« ПредишнаНапред »
wife a fetcher and carrier of other people's observations; Farmer Holland a complete John Bull, with his joke and tankard ; and the three Miss Hollands handsome, cheerful, and bustling. Young Mrs. Wellford was at first rather annoyed by the constant supervision of her titled neighbour; for old Lady Worral was always popping in upon her, in the garden, the parlour, or the kitchen; but she soon ceased to care whether she was caught in a coarse apron, or a gown pulled through the pocket hole, shelling peas or making a pudding; for Lady Worral had no notion of a parson's wife sticking up to be a fine lady.” Indeed the character of a fine lady was the object of her supreme contempt; for though she piqued herself much on her ancient birth, “being descended from the De Barneville that went on the first cru, sade," yet she considered it no degradation of her dignity to check her steward's accounts, look after her turkeys, scold the village children, and give Mrs. Wellford a receipt by word of mouth for that "heterogeneous combination of culinary ingredients” ycleped a hodge-podge.
The defunct Sir John Worral had been something of a humourist. “Knowledge is power," said he, “the power of making one's self disagreeable.” That he might not make himself disagreeable, he never opened a book after he became his own master ; but devoted himself to the gratification of an extraordinary passion for bell-ringing. At first he used to practise in the parish church, but his constant peals disturbing the studies or the slumbers of Mr. Wellford's predecessor, a quarrel ensued between baronet and vicar, and Sir John set up an opposition belfry in his own grounds. Here he and his men servants amused themselves many a long hour; ding-donging the good people of Summerfield out of their senses, and wearing Mr. Greenway to a thread with low spirits, except when a north wind carried the noise to Heeley and nearly put a stop to the business of the place. Sometimes they pealed, at other times they tolled ; at length, Death, out of patience at so much tolling without any burials, took off Sir John. His relict sold the bells, and the campanile fell into decay.
Mrs. Wellford, from her cheerful, complying disposition, became a great favourite with the old dowager; a character which entailed on her so much vexatious interference that she was often
led to regret its attainment, and could only be reconciled to it by the reflection that Lady Worral, whom no affront could possibly force into indignant silence, would be ten times more noisily troublesome as an enemy than as a patronizing friend. She wondered that Henry appeared insensible to the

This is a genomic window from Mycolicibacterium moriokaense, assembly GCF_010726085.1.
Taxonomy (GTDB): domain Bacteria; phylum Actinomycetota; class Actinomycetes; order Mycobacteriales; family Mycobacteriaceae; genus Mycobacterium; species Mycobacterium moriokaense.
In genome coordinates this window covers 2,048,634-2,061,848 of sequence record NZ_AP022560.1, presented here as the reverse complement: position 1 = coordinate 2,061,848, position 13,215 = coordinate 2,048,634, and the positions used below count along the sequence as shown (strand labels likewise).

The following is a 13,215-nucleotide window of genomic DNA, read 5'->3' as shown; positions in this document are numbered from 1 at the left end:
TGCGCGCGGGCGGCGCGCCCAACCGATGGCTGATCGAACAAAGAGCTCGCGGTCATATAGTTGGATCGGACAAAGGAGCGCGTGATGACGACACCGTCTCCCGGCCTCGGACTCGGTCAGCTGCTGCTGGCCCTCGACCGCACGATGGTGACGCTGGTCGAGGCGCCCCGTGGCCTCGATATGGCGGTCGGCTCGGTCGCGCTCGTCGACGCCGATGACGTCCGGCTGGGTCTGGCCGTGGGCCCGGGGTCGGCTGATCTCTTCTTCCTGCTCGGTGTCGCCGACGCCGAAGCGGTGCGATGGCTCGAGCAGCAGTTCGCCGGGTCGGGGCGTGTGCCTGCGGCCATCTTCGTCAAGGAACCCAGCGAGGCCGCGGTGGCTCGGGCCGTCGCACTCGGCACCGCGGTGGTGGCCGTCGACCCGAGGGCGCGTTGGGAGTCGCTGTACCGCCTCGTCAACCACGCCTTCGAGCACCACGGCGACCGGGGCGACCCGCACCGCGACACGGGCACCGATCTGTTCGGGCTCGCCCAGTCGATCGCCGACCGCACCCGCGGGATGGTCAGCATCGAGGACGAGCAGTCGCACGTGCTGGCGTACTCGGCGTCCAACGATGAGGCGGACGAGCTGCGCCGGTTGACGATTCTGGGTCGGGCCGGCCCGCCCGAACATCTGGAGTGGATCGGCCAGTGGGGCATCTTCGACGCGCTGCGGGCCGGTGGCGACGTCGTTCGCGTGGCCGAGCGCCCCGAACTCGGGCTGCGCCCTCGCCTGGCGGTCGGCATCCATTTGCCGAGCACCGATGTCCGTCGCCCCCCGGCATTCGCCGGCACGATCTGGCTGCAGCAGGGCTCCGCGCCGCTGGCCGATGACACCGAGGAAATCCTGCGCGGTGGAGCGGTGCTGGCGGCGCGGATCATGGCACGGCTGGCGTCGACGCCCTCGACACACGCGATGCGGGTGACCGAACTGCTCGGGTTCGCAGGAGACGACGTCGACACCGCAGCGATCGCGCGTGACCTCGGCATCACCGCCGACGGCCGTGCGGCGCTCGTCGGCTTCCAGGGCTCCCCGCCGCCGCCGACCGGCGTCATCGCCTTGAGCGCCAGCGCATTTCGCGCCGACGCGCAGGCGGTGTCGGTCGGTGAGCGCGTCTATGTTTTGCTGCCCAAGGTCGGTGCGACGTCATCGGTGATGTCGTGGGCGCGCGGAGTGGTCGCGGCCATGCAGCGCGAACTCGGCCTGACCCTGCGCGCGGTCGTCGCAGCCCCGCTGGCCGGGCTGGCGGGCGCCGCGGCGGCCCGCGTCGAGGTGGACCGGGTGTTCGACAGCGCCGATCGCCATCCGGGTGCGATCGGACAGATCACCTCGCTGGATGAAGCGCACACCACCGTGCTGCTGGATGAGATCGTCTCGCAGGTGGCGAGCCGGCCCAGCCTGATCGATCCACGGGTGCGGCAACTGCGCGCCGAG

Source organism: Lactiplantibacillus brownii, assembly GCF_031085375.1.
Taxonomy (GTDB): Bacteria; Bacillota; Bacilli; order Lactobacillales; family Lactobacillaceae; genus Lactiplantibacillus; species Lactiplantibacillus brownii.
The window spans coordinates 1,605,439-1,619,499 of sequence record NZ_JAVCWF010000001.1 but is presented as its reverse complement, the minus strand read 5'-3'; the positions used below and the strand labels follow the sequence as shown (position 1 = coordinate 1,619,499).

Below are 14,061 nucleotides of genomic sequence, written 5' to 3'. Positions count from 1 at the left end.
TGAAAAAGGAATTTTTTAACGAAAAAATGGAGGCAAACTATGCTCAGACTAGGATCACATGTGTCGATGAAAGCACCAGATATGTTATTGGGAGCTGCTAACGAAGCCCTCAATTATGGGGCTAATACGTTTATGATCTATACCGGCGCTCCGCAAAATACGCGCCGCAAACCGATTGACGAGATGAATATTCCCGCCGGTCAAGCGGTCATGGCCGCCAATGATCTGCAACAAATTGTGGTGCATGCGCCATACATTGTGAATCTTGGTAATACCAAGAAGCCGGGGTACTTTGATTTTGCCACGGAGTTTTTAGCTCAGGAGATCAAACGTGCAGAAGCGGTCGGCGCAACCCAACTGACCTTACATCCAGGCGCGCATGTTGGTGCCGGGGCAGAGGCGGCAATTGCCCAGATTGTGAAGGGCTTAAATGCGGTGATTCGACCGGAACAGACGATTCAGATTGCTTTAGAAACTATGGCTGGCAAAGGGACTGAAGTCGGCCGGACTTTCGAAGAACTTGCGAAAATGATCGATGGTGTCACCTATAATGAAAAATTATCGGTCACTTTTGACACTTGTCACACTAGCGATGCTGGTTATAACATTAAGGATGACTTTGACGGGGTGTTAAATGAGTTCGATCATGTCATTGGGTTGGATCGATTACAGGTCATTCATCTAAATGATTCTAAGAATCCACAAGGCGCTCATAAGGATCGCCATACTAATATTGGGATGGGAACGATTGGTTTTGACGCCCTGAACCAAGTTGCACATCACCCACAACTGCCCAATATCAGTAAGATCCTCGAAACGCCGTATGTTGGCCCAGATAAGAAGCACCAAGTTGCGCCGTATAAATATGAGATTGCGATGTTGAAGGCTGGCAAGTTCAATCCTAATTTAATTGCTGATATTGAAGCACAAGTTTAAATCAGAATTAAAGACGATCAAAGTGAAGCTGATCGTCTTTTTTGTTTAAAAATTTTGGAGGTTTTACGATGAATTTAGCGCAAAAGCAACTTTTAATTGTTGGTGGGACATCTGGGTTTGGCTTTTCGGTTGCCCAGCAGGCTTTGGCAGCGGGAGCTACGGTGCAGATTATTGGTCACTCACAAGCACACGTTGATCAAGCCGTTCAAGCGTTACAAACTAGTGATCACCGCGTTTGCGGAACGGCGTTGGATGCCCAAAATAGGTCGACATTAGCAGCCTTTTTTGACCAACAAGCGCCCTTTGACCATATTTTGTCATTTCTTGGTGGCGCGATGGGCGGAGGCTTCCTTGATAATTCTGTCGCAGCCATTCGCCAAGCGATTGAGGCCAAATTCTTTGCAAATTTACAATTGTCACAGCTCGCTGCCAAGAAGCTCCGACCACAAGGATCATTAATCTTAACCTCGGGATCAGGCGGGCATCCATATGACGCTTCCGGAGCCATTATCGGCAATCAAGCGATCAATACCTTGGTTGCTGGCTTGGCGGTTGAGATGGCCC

annoyance, and was often momentarily provoked at the hearty cordiality of his
My dear Lady Worral, how kind of you to look in upon us with so little ceremony !” Men have small sympathy with female vexations at being caught mending shirts or dressed in ginghams.
Beyond these trials, Mrs. Wellford had few that do not fall to the lot of every housekeeper with a limited income and increasing family. She had occasionally a little difficulty in making both ends meet, but her husband smilingly reminded her that they were better off than Dr. Johnson's country friend, who brought up nine children on apple dumplings. Her boys and girls throve admirably on their plain fare; and often did the traveller, whom the beauty of the scenery had allured to pass through Summerfield, pause to gaze the picturesque group of healthy urchins hang
ing over the churchyard palings, or riding a roughcoated donkey in the adjoining shadowy lanes.
The news of old Mrs. Parkinson's death was communicated to her daughter through the friendly medium of Dr. Pennington, who had often unsuccessfully attempted to obtain a mitigation of the parental sentence. In less than a twelvemonth, old Mr. Parkinson followed his wife to the grave; and Hannah, after a fourteen years' silence, condescended to announce the misfortune to her sister. “There is no mention of you," she wrote, “ in his will; but as he said that he forgave you on his death-bed, I see no impropriety in writing to you, and shall be glad to hear from you in return. Inclosed is a fifty pound note for your mourning."
Mr. Wellford halted at the word “impropriety” with an angry "pshaw !” His wife, touched by softened remembrances of home, was sure poor Hannah meant kindly. She wiped away some natural tears, and lost no time in answering her sister's letter. The correspondence languished between them, however, in spite of Mrs. Wellford's endeavours to keep it up; and some months
had elapsed in silence when Mrs. Parkinson at length wrote to the following effect.
Park Place, Stoke Barton,
May 20th. DEAR SISTER,
I received yours of the 23d of February. I am sorry to hear Mr. Wellford was troubled with the tooth-ache when you wrote. Why does not he try nut-gall? Mr. Curtis says there's nothing like it. “Don't tell me,” says he,“ of tooth-achetry nut-gall." Aunt Diana is much the same in health as she used to be, but I think she ages very much. For all her fresh looks, I should not be surprised at her dropping off any day. Mr. Parkinson is uncommon well, though very deaf. As to myself, though I look clear, I'm always ailing. I'm sure I haven't known what it is to have a good night, I don't know how long. Mr. Curtis says
he thinks I should be better for change of
scene, and I think so too, for I am sick of Stoke Barton; but Mr. Parkinson does not like moving. I tell him he is an old man before his time, for he is as fixed in all his ways, and as much nailed to one place, as if he was seventy. However, I don't know, if it came to the push,